The heads were also changed from a rectangular port to a round port in the VS. We haven't flow tested them here, but the rectangular ones can be ported to give substantial increases - that's what they use in Formula Brabhams. The cams have improved all the way through. Once you start getting into VS, I think they're a bit more aggressive - the exhaust profiles change quite a bit compared to VN.
There's nothing really wrong with the VN-VR intake manifold as far as I'm concerned. But the VS-on have a removable lid on top that let you look inside. You can see problems in those manifolds - especially ones with a few kays. There will be a couple of trumpets that are clean and a couple that are black as anything - so your getting fuel reversion out of some. And you can't tell me reversion is a good thing... Throttle body diameter stayed the same the whole way through - 65mm.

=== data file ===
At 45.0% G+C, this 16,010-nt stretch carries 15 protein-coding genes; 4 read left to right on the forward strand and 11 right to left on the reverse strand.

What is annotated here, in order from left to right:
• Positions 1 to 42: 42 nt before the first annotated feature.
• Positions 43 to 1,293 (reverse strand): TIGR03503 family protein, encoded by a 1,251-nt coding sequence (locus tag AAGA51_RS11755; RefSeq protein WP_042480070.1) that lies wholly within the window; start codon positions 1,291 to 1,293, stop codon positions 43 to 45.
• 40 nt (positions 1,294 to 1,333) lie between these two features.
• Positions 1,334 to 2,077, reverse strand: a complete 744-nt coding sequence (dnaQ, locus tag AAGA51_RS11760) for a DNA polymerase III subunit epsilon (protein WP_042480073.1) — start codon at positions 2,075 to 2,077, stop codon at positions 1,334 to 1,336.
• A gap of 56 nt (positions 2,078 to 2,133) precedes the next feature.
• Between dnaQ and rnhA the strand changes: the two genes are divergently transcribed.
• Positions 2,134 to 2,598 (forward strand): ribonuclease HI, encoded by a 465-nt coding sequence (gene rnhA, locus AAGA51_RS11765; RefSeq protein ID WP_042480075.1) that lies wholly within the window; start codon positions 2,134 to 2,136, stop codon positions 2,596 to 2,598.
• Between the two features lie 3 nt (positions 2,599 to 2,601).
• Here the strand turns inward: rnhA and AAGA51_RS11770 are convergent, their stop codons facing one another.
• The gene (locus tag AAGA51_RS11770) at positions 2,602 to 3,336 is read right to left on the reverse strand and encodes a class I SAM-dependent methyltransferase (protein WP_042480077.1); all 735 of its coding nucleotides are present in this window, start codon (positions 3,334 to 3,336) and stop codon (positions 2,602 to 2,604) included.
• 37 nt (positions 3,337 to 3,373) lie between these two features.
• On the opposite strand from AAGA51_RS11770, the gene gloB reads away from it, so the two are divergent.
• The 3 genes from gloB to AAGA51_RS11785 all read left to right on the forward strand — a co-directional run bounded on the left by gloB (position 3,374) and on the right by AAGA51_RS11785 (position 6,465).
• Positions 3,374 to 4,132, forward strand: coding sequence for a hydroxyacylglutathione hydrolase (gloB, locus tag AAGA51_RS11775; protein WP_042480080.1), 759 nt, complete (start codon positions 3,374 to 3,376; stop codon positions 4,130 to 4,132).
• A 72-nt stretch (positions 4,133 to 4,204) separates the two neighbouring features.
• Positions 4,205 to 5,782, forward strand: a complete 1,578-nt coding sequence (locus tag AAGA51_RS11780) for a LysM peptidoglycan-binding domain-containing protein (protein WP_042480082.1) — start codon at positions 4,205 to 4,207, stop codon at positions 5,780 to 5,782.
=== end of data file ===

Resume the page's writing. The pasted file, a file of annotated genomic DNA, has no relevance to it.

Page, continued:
There was a big improvement in the VS exhaust manifold, when they went to a tubular style manifold. The earlier ones were just cast iron - and the used to crack. They're not interchangeable, unfortunately.
What sort of engine management changes occurred over this time?
All Holden V6s run multi-point injection, but - on the induction side of things - the VN to VR V6 Commodores ran a MAP load sensor, while the VS onward uses an airflow meter.